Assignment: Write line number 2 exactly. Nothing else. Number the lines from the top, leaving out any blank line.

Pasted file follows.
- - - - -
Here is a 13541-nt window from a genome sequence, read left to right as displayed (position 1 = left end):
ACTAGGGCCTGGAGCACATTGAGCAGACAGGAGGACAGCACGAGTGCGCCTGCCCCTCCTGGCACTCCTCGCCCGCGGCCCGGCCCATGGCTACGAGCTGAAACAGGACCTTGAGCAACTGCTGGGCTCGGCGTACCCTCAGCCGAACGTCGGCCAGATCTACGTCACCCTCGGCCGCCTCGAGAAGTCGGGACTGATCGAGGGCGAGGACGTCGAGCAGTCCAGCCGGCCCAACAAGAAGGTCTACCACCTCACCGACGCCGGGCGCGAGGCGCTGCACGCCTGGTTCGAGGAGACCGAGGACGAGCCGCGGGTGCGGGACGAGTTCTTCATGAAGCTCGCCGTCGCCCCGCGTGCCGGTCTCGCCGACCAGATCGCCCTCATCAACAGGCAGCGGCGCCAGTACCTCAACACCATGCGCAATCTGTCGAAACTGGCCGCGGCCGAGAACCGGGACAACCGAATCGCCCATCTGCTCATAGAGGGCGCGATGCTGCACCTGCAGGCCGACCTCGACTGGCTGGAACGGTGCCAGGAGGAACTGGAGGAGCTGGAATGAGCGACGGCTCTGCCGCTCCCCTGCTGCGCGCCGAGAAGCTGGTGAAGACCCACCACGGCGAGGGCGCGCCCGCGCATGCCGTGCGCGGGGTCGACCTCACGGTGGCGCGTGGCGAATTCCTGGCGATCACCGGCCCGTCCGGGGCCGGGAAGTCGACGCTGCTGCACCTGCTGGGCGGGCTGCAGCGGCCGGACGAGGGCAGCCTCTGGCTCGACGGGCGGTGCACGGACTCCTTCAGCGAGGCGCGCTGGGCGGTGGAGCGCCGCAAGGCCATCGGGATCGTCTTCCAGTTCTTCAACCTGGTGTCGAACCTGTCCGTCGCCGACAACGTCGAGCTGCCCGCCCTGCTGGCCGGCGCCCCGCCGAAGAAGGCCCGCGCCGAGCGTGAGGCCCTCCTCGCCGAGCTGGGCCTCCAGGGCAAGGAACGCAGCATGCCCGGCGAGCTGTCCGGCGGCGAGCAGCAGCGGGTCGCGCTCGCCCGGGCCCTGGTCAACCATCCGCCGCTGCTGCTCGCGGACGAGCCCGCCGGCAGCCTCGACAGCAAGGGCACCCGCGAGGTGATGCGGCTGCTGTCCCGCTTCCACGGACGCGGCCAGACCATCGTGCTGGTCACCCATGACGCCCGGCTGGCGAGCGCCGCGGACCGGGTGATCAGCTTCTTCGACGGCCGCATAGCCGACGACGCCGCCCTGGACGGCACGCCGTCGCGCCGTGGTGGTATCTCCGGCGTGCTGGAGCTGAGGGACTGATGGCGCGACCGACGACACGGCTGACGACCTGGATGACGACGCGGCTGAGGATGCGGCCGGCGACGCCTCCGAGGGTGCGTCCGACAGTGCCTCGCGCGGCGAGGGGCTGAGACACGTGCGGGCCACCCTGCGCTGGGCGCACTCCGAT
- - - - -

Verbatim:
ACTAGGGCCTGGAGCACATTGAGCAGACAGGAGGACAGCACGAGTGCGCCTGCCCCTCCTGGCACTCCTCGCCCGCGGCCCGGCCCATGGCTACGAGCTGAAACAGGACCTTGAGCAACTGCTGGGCTCGGCGTACCCTCAGCCGAACGTCGGCCAGATCTACGTCACCCTCGGCCGCCTCGAGAAGTCGGGACTGATCGAGGGCGAGGACGTCGAGCAGTCCAGCCGGCCCAACAAGAAGGTCTACCACCTCACCGACGCCGGGCGCGAGGCGCTGCACGCCTGGTTCGAGGAGACCGAGGACGAGCCGCGGGTGCGGGACGAGTTCTTCATGAAGCTCGCCGTCGCCCCGCGTGCCGGTCTCGCCGACCAGATCGCCCTCATCAACAGGCAGCGGCGCCAGTACCTCAACACCATGCGCAATCTGTCGAAACTGGCCGCGGCCGAGAACCGGGACAACCGAATCGCCCATCTGCTCATAGAGGGCGCGATGCTGCACCTGCAGGCCGACCTCGACTGGCTGGAACGGTGCCAGGAGGAACTGGAGGAGCTGGAATGAGCGACGGCTCTGCCGCTCCCCTGCTGCGCGCCGAGAAGCTGGTGAAGACCCACCACGGCGAGGGCGCGCCCGCGCATGCCGTGCGCGGGGTCGACCTCACGGTGGCGCGTGGCGAATTCCTGGCGATCACCGGCCCGTCCGGGGCCGGGAAGTCGACGCTGCTGCACCTGCTGGGCGGGCTGCAGCGGCCGGACGAGGGCAGCCTCTGGCTCGACGGGCGGTGCACGGACTCCTTCAGCGAGGCGCGCTGGGCGGTGGAGCGCCGCAAGGCCATCGGGATCGTCTTCCAGTTCTTCAACCTGGTGTCGAACCTGTCCGTCGCCGACAACGTCGAGCTGCCCGCCCTGCTGGCCGGCGCCCCGCCGAAGAAGGCCCGCGCCGAGCGTGAGGCCCTCCTCGCCGAGCTGGGCCTCCAGGGCAAGGAACGCAGCATGCCCGGCGAGCTGTCCGGCGGCGAGCAGCAGCGGGTCGCGCTCGCCCGGGCCCTGGTCAACCATCCGCCGCTGCTGCTCGCGGACGAGCCCGCCGGCAGCCTCGACAGCAAGGGCACCCGCGAGGTGATGCGGCTGCTGTCCCGCTTCCACGGACGCGGCCAGACCATCGTGCTGGTCACCCATGACGCCCGGCTGGCGAGCGCCGCGGACCGGGTGATCAGCTTCTTCGACGGCCGCATAGCCGACGACGCCGCCCTGGACGGCACGCCGTCGCGCCGTGGTGGTATCTCCGGCGTGCTGGAGCTGAGGGACTGATGGCGCGACCGACGACACGGCTGACGACCTGGATGACGACGCGGCTGAGGATGCGGCCGGCGACGCCTCCGAGGGTGCGTCCGACAGTGCCTCGCGCGGCGAGGGGCTGAGACACGTGCGGGCCACCCTGCGCTGGGCGCACTCCGAT